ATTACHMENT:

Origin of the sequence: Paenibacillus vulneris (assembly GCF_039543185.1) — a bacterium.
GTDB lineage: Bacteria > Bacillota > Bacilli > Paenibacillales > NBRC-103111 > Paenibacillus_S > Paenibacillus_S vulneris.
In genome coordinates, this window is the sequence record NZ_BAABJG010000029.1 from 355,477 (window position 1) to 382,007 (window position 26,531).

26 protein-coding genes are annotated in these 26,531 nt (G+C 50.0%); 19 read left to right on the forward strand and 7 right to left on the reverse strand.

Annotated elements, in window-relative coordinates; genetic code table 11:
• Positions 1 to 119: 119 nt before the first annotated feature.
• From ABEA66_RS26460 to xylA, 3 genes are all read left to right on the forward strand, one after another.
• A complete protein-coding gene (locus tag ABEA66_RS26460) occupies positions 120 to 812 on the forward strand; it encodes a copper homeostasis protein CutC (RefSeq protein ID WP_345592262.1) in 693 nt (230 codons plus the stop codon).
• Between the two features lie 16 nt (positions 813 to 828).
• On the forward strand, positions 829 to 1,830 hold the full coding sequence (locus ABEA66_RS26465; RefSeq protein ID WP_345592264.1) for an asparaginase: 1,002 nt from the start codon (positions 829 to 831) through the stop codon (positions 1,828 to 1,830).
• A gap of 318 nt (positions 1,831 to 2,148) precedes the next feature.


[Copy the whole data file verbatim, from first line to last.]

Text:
Origin of the sequence: Paenibacillus vulneris (assembly GCF_039543185.1) — a bacterium.
GTDB lineage: Bacteria > Bacillota > Bacilli > Paenibacillales > NBRC-103111 > Paenibacillus_S > Paenibacillus_S vulneris.
In genome coordinates, this window is the sequence record NZ_BAABJG010000029.1 from 355,477 (window position 1) to 382,007 (window position 26,531).

26 protein-coding genes are annotated in these 26,531 nt (G+C 50.0%); 19 read left to right on the forward strand and 7 right to left on the reverse strand.

Annotated elements, in window-relative coordinates; genetic code table 11:
• Positions 1 to 119: 119 nt before the first annotated feature.
• From ABEA66_RS26460 to xylA, 3 genes are all read left to right on the forward strand, one after another.
• A complete protein-coding gene (locus tag ABEA66_RS26460) occupies positions 120 to 812 on the forward strand; it encodes a copper homeostasis protein CutC (RefSeq protein ID WP_345592262.1) in 693 nt (230 codons plus the stop codon).
• Between the two features lie 16 nt (positions 813 to 828).
• On the forward strand, positions 829 to 1,830 hold the full coding sequence (locus ABEA66_RS26465; RefSeq protein ID WP_345592264.1) for an asparaginase: 1,002 nt from the start codon (positions 829 to 831) through the stop codon (positions 1,828 to 1,830).
• A gap of 318 nt (positions 1,831 to 2,148) precedes the next feature.